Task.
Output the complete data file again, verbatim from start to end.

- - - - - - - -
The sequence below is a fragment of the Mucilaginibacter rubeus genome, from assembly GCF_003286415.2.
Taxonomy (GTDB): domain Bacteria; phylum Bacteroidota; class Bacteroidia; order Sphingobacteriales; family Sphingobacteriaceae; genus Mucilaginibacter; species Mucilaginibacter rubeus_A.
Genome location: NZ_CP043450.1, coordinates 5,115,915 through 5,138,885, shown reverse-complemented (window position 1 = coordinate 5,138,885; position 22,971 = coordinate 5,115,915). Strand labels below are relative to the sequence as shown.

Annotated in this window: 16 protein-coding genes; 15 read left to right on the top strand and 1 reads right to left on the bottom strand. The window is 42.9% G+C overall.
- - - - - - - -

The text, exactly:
The sequence below is a fragment of the Mucilaginibacter rubeus genome, from assembly GCF_003286415.2.
Taxonomy (GTDB): domain Bacteria; phylum Bacteroidota; class Bacteroidia; order Sphingobacteriales; family Sphingobacteriaceae; genus Mucilaginibacter; species Mucilaginibacter rubeus_A.
Genome location: NZ_CP043450.1, coordinates 5,115,915 through 5,138,885, shown reverse-complemented (window position 1 = coordinate 5,138,885; position 22,971 = coordinate 5,115,915). Strand labels below are relative to the sequence as shown.

Annotated in this window: 16 protein-coding genes; 15 read left to right on the top strand and 1 reads right to left on the bottom strand. The window is 42.9% G+C overall.